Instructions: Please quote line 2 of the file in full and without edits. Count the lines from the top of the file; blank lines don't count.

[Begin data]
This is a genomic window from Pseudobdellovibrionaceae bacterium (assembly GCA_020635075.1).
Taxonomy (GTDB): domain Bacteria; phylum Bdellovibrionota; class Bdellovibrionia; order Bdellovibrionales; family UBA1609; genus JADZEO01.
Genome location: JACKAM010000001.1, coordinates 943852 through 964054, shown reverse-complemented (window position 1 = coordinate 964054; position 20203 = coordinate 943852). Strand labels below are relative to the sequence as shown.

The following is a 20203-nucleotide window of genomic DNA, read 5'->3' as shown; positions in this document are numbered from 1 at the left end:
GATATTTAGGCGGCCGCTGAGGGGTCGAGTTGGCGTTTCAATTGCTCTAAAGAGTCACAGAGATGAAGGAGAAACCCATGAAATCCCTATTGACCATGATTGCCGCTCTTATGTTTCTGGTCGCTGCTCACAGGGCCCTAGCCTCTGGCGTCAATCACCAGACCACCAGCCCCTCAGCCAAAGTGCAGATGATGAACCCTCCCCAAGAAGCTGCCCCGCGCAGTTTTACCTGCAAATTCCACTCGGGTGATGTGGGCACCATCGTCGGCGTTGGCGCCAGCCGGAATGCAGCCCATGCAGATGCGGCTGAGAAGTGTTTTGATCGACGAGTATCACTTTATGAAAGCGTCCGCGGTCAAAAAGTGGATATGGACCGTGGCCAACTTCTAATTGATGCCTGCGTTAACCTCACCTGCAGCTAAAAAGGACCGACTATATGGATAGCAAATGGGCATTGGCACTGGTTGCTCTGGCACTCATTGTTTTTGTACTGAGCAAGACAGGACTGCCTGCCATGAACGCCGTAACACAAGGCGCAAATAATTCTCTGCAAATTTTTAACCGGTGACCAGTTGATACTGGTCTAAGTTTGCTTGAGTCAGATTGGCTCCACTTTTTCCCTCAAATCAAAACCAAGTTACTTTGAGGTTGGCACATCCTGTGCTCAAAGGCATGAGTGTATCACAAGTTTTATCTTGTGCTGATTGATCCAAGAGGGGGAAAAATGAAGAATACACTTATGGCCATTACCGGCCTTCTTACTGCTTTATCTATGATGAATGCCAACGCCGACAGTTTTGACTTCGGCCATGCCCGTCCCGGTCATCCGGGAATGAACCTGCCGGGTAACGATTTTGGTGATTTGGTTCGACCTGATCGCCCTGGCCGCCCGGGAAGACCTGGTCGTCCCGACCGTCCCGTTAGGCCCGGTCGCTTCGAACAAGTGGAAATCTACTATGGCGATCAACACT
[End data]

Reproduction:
Taxonomy (GTDB): domain Bacteria; phylum Bdellovibrionota; class Bdellovibrionia; order Bdellovibrionales; family UBA1609; genus JADZEO01.